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This chapter is from the book

Identifying Packages

Java classes and interfaces are organized into packages. Packages are used to group classes and interfaces that implement a specific API or part of an API. Packages provide a naming context for classes and interfaces. In other words, packages enable different programmers (or even the same programmer) to create classes and interfaces with the same name. For example, if you and I both create a class named Cool and then use the two different versions of Cool in the same program, the compiler and runtime system won't know which version to use. However, if I put my Cool class in the My package, and you put your Cool class in the You package, the compiler and runtime system will have no problem, as long as we refer to Cool using its package name.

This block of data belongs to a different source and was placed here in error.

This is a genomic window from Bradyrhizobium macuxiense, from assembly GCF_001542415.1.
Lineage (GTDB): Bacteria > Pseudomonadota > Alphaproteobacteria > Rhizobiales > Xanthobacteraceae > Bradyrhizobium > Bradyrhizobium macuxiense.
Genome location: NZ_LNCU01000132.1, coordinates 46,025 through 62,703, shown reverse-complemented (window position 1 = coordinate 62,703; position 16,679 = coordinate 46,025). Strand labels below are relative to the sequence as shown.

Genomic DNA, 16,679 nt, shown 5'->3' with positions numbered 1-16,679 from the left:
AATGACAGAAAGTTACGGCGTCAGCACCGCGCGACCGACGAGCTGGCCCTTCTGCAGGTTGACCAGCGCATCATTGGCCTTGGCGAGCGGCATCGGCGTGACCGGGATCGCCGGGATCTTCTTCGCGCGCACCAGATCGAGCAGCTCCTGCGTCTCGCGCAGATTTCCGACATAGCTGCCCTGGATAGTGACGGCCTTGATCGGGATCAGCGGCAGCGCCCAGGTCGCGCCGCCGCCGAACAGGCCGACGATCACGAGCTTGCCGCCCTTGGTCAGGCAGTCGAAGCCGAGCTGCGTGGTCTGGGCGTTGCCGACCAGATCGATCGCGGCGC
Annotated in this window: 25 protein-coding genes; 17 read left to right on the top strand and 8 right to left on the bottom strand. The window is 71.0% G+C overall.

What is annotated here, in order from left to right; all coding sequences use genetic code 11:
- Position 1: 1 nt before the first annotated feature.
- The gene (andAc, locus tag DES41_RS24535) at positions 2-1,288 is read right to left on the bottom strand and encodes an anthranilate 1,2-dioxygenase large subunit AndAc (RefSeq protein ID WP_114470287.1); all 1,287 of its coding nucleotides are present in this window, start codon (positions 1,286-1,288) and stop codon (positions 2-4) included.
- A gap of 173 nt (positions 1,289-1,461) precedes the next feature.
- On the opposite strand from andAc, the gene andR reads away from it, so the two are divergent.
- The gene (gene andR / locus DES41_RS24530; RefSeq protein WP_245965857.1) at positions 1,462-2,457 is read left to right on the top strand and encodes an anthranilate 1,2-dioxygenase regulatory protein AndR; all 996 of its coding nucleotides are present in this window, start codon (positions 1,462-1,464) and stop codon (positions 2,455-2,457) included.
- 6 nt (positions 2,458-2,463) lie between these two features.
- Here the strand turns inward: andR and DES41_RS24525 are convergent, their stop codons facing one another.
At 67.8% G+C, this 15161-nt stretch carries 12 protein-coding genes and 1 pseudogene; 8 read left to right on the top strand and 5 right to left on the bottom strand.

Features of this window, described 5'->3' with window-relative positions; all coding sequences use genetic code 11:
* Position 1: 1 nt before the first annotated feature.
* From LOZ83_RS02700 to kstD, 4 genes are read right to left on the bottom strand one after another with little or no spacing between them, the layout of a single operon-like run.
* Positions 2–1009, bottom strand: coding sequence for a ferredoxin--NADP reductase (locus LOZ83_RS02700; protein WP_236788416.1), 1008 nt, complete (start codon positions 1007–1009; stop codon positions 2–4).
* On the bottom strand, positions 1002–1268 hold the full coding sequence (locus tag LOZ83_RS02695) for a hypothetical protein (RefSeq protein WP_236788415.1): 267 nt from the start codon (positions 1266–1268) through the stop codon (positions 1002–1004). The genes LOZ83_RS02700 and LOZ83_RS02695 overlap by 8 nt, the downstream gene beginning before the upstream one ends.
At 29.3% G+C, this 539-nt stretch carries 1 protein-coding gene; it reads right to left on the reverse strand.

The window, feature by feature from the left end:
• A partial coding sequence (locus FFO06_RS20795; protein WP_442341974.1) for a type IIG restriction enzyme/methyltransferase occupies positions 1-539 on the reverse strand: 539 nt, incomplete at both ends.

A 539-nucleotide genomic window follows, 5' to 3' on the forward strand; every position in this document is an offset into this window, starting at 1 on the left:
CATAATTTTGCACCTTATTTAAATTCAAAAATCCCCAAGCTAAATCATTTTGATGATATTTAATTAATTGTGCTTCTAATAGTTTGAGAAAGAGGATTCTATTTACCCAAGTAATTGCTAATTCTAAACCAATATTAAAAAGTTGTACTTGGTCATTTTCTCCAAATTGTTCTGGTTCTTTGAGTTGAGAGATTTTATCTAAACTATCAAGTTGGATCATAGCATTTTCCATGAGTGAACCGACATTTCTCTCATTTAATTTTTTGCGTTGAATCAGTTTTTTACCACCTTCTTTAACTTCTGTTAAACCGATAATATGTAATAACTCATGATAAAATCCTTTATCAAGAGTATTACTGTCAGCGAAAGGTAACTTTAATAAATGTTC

Use of Packages

In addition to being used as a naming context, packages are used to organize related classes and interfaces into a single API unit to which access can be controlled.

A package statement identifies packages. A package statement must appear as the first statement in a source code file:

package packageName;

If a package statement is omitted, the classes and interfaces declared within the package are put into the default no-name package. The package name and the CLASSPATH environment variable are used to find classes and interfaces during compilation and execution.

Importing Classes and Interfaces

The fact that you import all of the classes and interfaces of a package does not mean that they will be loaded into your program. Importing a class or interface just means that it can be referenced from your program. You can also reference a class (or interface) using its fully qualified name (that is, packageName.className) without having to import it.

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